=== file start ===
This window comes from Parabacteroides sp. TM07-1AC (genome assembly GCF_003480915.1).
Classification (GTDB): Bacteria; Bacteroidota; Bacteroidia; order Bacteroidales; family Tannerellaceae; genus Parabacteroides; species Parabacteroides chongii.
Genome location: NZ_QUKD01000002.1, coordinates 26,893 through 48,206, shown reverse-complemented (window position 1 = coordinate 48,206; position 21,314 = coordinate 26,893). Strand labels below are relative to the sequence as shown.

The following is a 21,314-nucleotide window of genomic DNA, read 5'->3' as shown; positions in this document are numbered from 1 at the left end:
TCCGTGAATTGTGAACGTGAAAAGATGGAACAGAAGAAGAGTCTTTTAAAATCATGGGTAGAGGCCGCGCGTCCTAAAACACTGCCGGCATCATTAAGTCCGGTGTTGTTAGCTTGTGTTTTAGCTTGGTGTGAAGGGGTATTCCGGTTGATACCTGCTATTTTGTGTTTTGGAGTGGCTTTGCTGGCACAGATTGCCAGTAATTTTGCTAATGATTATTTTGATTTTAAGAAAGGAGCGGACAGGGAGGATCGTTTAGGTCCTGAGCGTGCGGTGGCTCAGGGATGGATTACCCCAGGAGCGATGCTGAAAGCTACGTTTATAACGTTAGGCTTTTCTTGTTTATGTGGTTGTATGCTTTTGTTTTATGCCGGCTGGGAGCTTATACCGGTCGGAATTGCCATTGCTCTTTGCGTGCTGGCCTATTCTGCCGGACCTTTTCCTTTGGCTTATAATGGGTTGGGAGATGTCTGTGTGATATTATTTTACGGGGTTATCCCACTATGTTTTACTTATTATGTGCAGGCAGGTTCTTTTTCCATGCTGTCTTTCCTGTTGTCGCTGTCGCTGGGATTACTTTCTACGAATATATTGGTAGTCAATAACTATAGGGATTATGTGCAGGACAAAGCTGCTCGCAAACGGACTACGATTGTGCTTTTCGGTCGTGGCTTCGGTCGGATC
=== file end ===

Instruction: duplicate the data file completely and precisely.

This window comes from Parabacteroides sp. TM07-1AC (genome assembly GCF_003480915.1).
Classification (GTDB): Bacteria; Bacteroidota; Bacteroidia; order Bacteroidales; family Tannerellaceae; genus Parabacteroides; species Parabacteroides chongii.
Genome location: NZ_QUKD01000002.1, coordinates 26,893 through 48,206, shown reverse-complemented (window position 1 = coordinate 48,206; position 21,314 = coordinate 26,893). Strand labels below are relative to the sequence as shown.

The following is a 21,314-nucleotide window of genomic DNA, read 5'->3' as shown; positions in this document are numbered from 1 at the left end:
TCCGTGAATTGTGAACGTGAAAAGATGGAACAGAAGAAGAGTCTTTTAAAATCATGGGTAGAGGCCGCGCGTCCTAAAACACTGCCGGCATCATTAAGTCCGGTGTTGTTAGCTTGTGTTTTAGCTTGGTGTGAAGGGGTATTCCGGTTGATACCTGCTATTTTGTGTTTTGGAGTGGCTTTGCTGGCACAGATTGCCAGTAATTTTGCTAATGATTATTTTGATTTTAAGAAAGGAGCGGACAGGGAGGATCGTTTAGGTCCTGAGCGTGCGGTGGCTCAGGGATGGATTACCCCAGGAGCGATGCTGAAAGCTACGTTTATAACGTTAGGCTTTTCTTGTTTATGTGGTTGTATGCTTTTGTTTTATGCCGGCTGGGAGCTTATACCGGTCGGAATTGCCATTGCTCTTTGCGTGCTGGCCTATTCTGCCGGACCTTTTCCTTTGGCTTATAATGGGTTGGGAGATGTCTGTGTGATATTATTTTACGGGGTTATCCCACTATGTTTTACTTATTATGTGCAGGCAGGTTCTTTTTCCATGCTGTCTTTCCTGTTGTCGCTGTCGCTGGGATTACTTTCTACGAATATATTGGTAGTCAATAACTATAGGGATTATGTGCAGGACAAAGCTGCTCGCAAACGGACTACGATTGTGCTTTTCGGTCGTGGCTTCGGTCGGATC